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Luis Severino gives up 3 HRs as Yankees lose to Red Sox

Luis Severino #40 of the New York Yankees

Luis Severino #40 of the New York Yankees looks on after surrendering a fourth inning home run against David Ortiz #34 of the Boston Red Sox at Yankee Stadium on Sunday, May 8, 2016 in the Bronx Borough of New York City. Photo Credit: Jim McIsaac

Luis Severino brought his usual toolbox to the mound Sunday night.

It included the fastball that routinely hits 97 mph and a darting slider, two pitches that for several years have had the Yankees dreaming of a future ace.

But there also were the mistakes.

There weren’t as many as in his five previous starts this season, but enough to beat him and the Yankees.

Though he struck out a season-high nine in 6 2⁄3 innings, Severino allowed three home runs in a 5-1 loss to the Red Sox, who received a brilliant three-hitter from knuckleballer Steven Wright in front of 41,869 at the Stadium.

Wright became the first Boston pitcher with a nine-inning complete-game win against the Yankees since Jon Lester on July 3, 2008.

Severino, 22, who came in 0-4 with a 6.31 ERA, allowed four runs and five hits, two of them homers by David Ortiz.

Dustin Pedroia’s two-run blast in the first inning left the Yankees (11-18) with a 2-0 deficit. Ortiz added solo shots in the fourth and seventh innings against Severino.

Xander Bogaerts’ solo shot in the eighth off struggling lefty Chasen Shreve made it 5-0.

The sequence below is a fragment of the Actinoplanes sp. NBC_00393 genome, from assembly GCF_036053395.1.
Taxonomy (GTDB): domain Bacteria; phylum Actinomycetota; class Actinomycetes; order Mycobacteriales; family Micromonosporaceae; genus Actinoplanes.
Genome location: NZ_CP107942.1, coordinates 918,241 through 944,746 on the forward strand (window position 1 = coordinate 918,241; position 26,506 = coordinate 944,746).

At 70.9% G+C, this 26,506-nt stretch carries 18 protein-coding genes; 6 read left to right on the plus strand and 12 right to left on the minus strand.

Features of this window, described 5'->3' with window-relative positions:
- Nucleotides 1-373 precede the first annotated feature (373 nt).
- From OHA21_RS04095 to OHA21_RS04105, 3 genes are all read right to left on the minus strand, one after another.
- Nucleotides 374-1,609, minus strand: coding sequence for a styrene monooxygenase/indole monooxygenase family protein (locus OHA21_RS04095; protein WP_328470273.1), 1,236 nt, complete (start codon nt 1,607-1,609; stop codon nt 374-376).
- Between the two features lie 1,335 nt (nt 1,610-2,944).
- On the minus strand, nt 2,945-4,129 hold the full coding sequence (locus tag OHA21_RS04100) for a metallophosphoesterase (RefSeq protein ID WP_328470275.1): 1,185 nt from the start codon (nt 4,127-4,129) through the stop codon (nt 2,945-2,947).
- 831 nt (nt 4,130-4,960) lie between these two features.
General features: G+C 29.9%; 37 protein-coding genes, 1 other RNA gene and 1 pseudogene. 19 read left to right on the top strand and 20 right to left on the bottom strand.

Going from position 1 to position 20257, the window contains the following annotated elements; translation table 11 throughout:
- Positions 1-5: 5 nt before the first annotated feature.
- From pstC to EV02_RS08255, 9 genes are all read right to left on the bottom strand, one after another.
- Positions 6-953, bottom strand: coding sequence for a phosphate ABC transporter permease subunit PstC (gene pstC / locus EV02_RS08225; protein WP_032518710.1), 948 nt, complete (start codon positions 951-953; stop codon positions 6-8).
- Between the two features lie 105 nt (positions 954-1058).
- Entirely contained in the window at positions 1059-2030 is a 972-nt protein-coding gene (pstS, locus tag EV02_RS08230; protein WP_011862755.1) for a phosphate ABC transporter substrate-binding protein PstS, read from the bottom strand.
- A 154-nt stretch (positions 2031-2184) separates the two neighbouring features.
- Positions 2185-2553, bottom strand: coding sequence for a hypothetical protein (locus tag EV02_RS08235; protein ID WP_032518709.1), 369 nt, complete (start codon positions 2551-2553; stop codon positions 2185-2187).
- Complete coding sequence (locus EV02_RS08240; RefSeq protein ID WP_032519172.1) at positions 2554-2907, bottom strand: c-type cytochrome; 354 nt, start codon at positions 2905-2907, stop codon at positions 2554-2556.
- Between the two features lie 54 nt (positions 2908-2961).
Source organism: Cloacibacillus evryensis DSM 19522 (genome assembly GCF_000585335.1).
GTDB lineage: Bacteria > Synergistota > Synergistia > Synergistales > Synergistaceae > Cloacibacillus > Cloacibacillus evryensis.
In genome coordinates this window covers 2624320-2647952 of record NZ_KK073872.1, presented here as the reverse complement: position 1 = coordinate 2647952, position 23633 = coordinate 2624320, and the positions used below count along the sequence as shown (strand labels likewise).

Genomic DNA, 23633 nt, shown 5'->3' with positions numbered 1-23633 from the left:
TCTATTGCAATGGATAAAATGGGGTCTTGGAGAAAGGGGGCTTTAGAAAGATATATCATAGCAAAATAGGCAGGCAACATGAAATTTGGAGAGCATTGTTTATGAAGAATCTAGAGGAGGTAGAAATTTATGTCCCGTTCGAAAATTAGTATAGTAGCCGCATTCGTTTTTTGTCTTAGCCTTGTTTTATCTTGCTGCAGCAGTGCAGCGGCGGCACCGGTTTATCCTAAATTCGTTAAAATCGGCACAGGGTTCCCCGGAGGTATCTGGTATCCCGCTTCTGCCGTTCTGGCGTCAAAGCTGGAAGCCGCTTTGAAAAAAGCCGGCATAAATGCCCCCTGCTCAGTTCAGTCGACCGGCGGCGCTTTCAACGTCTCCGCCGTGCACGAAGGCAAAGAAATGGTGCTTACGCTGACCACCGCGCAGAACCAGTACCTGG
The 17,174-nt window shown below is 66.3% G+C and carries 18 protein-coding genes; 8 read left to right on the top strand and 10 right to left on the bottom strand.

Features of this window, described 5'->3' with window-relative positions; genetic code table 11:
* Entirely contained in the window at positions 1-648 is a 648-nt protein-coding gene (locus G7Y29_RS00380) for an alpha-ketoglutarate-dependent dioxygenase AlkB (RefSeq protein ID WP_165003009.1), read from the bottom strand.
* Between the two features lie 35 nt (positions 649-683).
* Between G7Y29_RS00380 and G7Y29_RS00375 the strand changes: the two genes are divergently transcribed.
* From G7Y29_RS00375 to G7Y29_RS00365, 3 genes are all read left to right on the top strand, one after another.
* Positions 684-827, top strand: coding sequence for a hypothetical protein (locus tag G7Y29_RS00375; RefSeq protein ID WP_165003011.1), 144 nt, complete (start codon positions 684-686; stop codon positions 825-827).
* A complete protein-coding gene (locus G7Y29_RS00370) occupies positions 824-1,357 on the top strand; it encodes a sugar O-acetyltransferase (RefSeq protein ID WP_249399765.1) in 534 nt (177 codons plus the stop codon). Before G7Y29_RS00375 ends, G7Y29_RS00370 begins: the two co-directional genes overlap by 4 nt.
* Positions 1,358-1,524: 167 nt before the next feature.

Wright lost his shutout when Brett Gardner hit his third homer of the season with two outs in the ninth.

Though the 40-year-old Ortiz, slated to retire after the season, continued in his role as the top Yankee-killer of this generation, the star for the Red Sox (18-13) was Wright.

The 31-year-old righthander (3-3, 1.52 ERA) was masterful as the teams sailed to the finish line in 2 hours, 27 minutes. Wright walked one and struck out seven.

The Yankees managed one hit in the first six innings against Wright, who needed only 60 pitches to navigate the stretch, and didn’t get a runner in scoring position until Starlin Castro led off the seventh with a double.

Castro tagged and went to third on Brian McCann’s fly to right but was picked off during Mark Teixeira’s ensuing at-bat.

Severino began the game by walking Mookie Betts on four pitches. With the count full against Pedroia, Severino came in high with a 97-mph fastball and the righthanded-hitting second baseman took it the other way, sending a drive into the first row of seats in right just over a leaping Carlos Beltran for his fifth homer of the season.

Severino had it all working in the second, striking out the side. He got Travis Shaw looking at a 91-mph slider, Brock Holt looking at a 97-mph fastball and Jackie Bradley Jr. looking at a 96-mph fastball.

Severino retired nine straight after Pedroia’s homer, seven of them on strikeouts. But Ortiz emphatically broke that streak, obliterating a 1-and-2, 97-mph fastball and sending it over the Yankees’ bullpen in right-center to make it 3-0.

Severino allowed a one-out single to Bradley in the fifth but saw him erased when Ryan Hanigan hit into a 4-6-3 double play.

A perfect sixth followed, but Severino would not get out of the seventh.

Ortiz led off by crushing a 1-and-0 fastball, which came in at 94 mph, to right for his ninth homer. That gave him 12 homers in his last 29 games against the Yankees.

Bogaerts then homered off Shreve in the eighth.


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